EEOC Issues Final Regulations Explaining “Reasonable Factors Other Than Age” Defense
“Equality,” I spoke the word
As if a wedding vow
Ah, but I was so much older then
I’m younger than that now
– “My Back Pages”, Bob Dylan
Yesterday, the EEOC published its “Final Regulation on Disparate Impact and Reasonable Factors Other than Age” as it relates to the Age Discrimination in Employment Act of 1967 (ADEA). According to the EEOC’s press release, the final rule explains the meaning of the Reasonable Factor Other than Age (RFOA) defense and “strikes the appropriate balance between protecting older workers from discriminatory, unreasonable business decisions and preserving an employer’s ability to make reasonable business decisions.”
Pursuant to the ADEA, an employer with 20 or more employees cannot discriminate against any employee or applicant who is 40 years of age or older. Although most people think of discrimination as an intentional act, discrimination can occur even when there is no intent to discriminate, such as when the employer has a policy or practice that has an unintended effect of harming older workers more so than younger workers. In these instances, the policy or practice is said to have a “disparate impact” on the protected class of older workers and are prohibited by the ADEA, unless the employer can defend the practice by demonstrating that the disparate impact is based upon RFOAs.
In establishing the new regulations, the EEOC sought to make clear that the individual challenging the allegedly unlawful employment practice bears the burden of isolating and identifying the specific employment practice responsible for the adverse impact; however, once that burden is met, the employer has the burden of proof that a RFOA exists. The Rules also make clear that a “reasonable” factor other than age is one that is objectively reasonable from the viewpoint of a prudent employer that is mindful of its responsibilities under the ADEA under similar circumstances. This clarification in important, as it rejects the notion that a reasonableness standard can be determined from the viewpoint of an employer that is not familiar with the ADEA. According to the EEOC, a “reasonable” employer should know that the ADEA prohibits the use of neutral practices that cause a disparate impact on older workers and, thus, a reasonable factor other than age is one that such an employer would use to avoid limiting the opportunities of older workers.
In order to be based “on a factor other than age,” the challenged practice must be designed and implemented to achieve a legitimate business purpose, which in the EEOC’s mind does not include cost cutting. In summarizing the Rule, the EEOC notes that a reduction in force that had a disparate impact on older workers could not be justified solely by the fact that the cutting of costs saved money. The Rule sets forth a list of factors that are relevant to whether an employment practice is reasonable and is based on factors other than age. The list is inclusive, not exclusive, and not all factors have to be met in order to establish and prove an RFOA defense. However all of the listed factors are relevant to the analysis.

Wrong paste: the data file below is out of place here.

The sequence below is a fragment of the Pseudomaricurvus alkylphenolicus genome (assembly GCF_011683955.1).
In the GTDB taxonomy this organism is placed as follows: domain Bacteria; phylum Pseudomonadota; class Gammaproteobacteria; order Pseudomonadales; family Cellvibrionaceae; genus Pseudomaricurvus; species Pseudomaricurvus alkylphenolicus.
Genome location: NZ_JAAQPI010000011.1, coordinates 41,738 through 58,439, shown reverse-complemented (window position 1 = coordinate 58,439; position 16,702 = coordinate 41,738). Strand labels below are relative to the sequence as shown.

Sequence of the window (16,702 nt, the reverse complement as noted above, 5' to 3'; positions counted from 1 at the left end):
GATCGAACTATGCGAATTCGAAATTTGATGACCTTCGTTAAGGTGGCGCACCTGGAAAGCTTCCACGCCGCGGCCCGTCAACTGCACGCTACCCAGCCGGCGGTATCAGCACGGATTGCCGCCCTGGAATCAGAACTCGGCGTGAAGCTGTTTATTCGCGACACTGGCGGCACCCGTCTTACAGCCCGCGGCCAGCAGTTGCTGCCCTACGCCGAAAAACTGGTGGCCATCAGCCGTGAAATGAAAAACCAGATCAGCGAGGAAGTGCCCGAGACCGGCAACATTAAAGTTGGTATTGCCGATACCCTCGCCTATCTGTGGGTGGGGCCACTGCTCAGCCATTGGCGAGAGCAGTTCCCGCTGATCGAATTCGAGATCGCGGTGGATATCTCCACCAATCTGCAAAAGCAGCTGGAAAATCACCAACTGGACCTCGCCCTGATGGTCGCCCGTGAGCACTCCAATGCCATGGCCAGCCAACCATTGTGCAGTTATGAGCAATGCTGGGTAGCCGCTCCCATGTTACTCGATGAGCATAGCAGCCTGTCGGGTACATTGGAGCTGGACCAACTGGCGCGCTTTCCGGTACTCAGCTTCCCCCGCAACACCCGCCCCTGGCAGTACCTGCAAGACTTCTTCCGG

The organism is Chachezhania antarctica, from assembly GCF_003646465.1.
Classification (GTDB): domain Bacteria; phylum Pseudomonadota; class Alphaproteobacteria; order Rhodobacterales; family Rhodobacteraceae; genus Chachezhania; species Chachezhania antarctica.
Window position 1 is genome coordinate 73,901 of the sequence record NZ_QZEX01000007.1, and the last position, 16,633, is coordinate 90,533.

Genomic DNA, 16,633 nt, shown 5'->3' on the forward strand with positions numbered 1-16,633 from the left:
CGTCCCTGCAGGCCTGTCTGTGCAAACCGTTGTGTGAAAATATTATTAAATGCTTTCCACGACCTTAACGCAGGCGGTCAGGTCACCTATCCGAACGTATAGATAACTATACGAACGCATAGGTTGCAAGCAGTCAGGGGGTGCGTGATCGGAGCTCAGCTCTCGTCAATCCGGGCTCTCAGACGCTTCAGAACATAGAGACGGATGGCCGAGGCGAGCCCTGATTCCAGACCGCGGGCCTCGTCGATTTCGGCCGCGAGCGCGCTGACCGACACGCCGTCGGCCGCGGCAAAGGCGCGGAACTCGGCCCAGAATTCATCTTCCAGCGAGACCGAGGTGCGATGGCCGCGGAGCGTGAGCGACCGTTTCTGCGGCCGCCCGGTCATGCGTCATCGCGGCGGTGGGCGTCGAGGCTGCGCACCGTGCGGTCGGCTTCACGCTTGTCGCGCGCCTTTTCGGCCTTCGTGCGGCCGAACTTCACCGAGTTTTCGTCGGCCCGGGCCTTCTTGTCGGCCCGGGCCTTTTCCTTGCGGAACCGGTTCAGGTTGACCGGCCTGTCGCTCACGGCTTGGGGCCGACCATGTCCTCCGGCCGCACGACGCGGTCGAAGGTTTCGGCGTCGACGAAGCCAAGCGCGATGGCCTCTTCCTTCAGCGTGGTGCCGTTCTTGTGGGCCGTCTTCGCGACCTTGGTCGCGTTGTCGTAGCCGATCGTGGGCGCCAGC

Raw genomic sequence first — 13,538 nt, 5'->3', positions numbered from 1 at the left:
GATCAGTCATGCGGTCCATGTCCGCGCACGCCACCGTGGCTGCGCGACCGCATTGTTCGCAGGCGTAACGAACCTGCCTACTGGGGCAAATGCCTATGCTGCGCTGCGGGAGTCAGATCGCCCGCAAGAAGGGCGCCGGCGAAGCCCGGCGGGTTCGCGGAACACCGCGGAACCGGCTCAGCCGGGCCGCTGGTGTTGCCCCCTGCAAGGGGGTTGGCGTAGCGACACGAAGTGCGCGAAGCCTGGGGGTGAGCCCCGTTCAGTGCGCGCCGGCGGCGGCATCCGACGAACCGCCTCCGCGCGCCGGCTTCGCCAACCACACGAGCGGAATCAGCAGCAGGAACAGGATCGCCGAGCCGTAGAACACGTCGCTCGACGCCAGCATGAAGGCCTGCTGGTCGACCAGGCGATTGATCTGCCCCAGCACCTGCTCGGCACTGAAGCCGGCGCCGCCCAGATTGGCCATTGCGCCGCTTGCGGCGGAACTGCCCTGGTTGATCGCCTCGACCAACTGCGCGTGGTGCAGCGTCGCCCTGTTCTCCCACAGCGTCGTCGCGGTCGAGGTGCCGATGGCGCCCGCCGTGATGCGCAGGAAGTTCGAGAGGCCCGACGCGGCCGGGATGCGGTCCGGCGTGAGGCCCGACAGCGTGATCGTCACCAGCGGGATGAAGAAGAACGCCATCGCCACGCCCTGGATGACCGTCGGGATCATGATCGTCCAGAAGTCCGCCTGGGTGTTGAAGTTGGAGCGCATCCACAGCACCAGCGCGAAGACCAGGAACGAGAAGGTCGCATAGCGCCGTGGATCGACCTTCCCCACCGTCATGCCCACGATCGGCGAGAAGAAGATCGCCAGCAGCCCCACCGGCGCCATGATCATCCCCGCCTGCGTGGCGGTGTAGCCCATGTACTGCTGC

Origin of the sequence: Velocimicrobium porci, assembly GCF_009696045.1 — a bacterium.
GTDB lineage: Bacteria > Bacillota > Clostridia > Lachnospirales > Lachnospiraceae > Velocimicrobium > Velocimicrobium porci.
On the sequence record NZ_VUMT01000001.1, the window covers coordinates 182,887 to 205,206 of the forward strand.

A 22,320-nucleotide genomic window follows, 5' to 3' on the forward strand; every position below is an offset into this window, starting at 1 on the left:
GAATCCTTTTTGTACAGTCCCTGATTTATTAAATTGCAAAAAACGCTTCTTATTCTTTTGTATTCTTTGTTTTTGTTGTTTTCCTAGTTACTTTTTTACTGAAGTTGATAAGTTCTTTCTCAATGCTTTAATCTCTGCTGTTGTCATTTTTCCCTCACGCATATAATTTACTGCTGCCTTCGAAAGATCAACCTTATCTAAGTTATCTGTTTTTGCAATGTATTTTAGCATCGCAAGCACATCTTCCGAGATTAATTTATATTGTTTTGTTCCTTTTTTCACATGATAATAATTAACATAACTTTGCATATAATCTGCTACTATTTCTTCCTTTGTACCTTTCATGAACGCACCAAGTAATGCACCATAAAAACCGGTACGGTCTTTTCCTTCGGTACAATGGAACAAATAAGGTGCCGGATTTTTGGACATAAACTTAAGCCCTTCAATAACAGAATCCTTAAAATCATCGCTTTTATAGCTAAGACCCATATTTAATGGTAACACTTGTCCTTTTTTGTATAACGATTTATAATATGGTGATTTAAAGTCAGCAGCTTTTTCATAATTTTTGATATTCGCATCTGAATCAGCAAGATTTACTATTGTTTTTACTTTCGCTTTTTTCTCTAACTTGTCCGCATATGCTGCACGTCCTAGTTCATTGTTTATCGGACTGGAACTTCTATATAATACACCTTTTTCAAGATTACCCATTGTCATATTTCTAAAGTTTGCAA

Employer advocates have criticized the EEOC’s interpretation and construction of the RFOA defense, arguing that the EEOC’s framework will lead to unwarranted scrutiny and second-guessing of routine business decisions, as well as making it difficult for employers to obtain pre-trial dismissals of frivolous litigation. The EEOC has defended the Rules by claiming that a disparate impact analysis necessarily requires some scrutiny of employment practices, and such scrutiny is consistent with prior Supreme Court holdings. Critics take issue with the EEOC’s assertion that the Rules are consistent with the Supreme Court holding in Smith v. City of Jackson (2005) that differentiated a disparate impact claim under Title VII from an ADEA disparate impact claim. In Smith, the Court stressed, that unlike with Title VII disparate impact claims, the employer defending an ADEA disparate impact claim did not need to proof that the challenged policy was a “business necessity.” Rather, the practice need only be “reasonable.” It remains to be seen whether the EEOC’s interpretation of the RFOA defense too closely mirror the burden required in Title VII cases, but we can expect that this issue will ultimately find its way to the federal appellate courts to determine whether the EEOC has gone too far.
The EEOC’s press release and a full copy of the final Rules can be found at the EEOC’s website, www.eeoc.gov.